“Anno Domini”, living “in the year of the Lord” implies that something other than ourselves stands at the center of history. Living “in the year of the Lord” means that we understand and acknowledge God as the beginning and end of everything. He is the Source of life, the Giver of life, and the Sustainer of life. Living “in the year of the Lord” means we live our lives according to His will, not ours. In the year of the Lord, Christ’s teachings and commandments become the central influence in our lives, overriding the influence of the media, society and the opinion polls of the world around us! As Christians, and potential saints, God calls us to live now “in the year of the Lord.”

During this past week, this 1st week after Pentecost, the Church begins reading the Gospel of Matthew once again. And we start off with the fundamentals of our faith as seen in the Sermon on the Mount. In this description of life in the Kingdom of God, Jesus describes for His followers what life is like “in the year of the Lord.” Becoming a saint, making a sincere attempt to follow Christ (and such sainthood is the potential and call of each of us) implies striving to follow the concrete and everyday teachings of God, no matter how hard they appear.

In the Sermon on the Mount, Jesus warns us, “Enter by the narrow gate; for wide is the gate and broad is the way that leads to destruction, and there are many who go by it.” The way of evil is easy. We don’t have to do much. Just follow our fallen instincts; go with the flow of society; take the easy path that the majority in opinion polls often promote; and we will be walking that wide and broad path that leads to destruction! Countless people, unknowingly, walk that wide path simply because it’s easy, they don’t give it much thought.

“But narrow is the gate and difficult is the way that leads to life, and there are few who find it.” (Mt 7:13-14) Our Lord is telling us that FEW will find the Kingdom of God!!!

Yes, it is hard to become a saint! Surely it is difficult to faithfully follow the path of God. “To love your enemy. To forgive those who hurt you. To show mercy to those who don’t deserve it. To turn the other cheek and not allow anger to linger in our hearts. To understand that adultery begins with lustful thoughts, and murder begins with unchecked anger. To bless those who curse you, do good to those who hate you, and pray for those who spitefully use you. To seek above all else the Kingdom of God.”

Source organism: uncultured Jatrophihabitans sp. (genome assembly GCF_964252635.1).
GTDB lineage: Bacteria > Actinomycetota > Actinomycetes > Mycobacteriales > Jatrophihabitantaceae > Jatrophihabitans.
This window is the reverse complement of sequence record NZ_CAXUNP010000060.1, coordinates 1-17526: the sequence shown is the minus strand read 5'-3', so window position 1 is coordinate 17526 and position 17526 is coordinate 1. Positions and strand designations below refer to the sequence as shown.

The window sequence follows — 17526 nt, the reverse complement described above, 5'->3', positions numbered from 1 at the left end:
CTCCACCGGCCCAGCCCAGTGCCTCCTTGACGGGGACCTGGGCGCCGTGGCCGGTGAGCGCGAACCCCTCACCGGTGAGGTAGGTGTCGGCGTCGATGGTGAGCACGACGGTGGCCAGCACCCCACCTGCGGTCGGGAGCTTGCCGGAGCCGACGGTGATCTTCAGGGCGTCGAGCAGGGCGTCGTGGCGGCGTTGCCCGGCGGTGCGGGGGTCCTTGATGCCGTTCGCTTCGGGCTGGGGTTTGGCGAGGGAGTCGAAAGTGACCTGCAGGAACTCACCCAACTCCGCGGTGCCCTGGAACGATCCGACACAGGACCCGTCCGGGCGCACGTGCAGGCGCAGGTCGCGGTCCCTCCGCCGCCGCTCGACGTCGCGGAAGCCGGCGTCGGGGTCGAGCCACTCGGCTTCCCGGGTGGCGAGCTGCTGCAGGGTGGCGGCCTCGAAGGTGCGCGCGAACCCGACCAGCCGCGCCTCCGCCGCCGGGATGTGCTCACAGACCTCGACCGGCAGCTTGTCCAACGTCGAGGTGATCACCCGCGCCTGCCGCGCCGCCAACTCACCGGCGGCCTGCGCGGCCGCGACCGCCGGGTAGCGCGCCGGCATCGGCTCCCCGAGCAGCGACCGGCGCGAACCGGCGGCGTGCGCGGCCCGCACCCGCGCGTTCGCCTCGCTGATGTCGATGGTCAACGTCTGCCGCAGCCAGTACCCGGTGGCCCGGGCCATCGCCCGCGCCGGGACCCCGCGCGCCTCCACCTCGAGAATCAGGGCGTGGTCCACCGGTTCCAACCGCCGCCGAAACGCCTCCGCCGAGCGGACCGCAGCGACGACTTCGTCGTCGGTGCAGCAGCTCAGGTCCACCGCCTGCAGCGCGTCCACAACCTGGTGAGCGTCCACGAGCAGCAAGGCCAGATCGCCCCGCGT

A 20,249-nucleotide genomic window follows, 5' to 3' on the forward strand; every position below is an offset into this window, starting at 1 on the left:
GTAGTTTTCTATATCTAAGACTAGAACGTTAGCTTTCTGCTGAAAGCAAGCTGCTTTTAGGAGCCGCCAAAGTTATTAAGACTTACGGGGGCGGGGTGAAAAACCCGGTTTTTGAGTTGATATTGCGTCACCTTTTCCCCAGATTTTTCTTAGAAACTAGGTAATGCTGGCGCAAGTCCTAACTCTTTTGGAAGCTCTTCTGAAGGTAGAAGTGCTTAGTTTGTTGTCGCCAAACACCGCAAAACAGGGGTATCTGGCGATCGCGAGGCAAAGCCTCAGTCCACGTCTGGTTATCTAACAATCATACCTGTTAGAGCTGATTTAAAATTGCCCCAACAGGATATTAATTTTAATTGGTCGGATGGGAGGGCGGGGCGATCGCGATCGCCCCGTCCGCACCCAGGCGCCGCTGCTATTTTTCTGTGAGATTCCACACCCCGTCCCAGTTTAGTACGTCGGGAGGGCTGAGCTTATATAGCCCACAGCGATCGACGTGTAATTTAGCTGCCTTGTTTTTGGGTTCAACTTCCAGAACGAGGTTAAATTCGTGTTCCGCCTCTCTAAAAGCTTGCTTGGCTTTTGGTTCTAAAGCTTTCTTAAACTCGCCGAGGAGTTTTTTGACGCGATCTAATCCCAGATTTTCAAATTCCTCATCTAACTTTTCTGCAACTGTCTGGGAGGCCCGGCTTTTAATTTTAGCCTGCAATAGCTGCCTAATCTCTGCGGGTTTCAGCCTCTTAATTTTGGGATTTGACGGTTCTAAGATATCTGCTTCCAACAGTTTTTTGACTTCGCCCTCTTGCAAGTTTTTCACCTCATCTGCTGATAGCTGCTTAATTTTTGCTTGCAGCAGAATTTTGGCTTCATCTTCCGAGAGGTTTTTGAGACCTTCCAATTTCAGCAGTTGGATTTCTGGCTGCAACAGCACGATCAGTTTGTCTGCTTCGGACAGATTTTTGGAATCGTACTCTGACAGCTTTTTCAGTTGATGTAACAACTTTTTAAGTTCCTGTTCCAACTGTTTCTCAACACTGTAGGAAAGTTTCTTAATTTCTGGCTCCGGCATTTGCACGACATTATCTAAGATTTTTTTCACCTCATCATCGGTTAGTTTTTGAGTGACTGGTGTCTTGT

Holiness will not be reached, unless one consciously seeks after the ways of God. And yes, it surely requires great effort on our part. It won’t simply happen on its own. In fact, the path of sainthood is impossible with our own effort. But we aren’t alone. If we live “in the year of the Lord”, we realize that God is with us and ready to help us. Christ has sent His Holy Spirit to dwell in us and inspire us! He has given us the Church to nourish us and direct us! Jesus will not allow any temptation to come to us that is greater that the strength we have within. When we strive to do our part, sincerely, He readily will do His part. And His part is much greater than ours. We take one step forward, and He will carry us for the next 10 steps. We struggle to take another step in His Kingdom, and He will hold us in His arms for the next 20 steps. Our Lord is faithful in aiding us, but He expects and waits for us to put forth our own sincere and wholehearted effort as well.

Today, on this feastday of All Saints, let us remember all those men and women who chose to live “in the year of the Lord,” who struggled to walk on the narrow path, and who allowed God to help them grow in their holiness. May we not only honor their memories, but more importantly may we learn from them, imitating their effort and lives in following the ways of the Lord!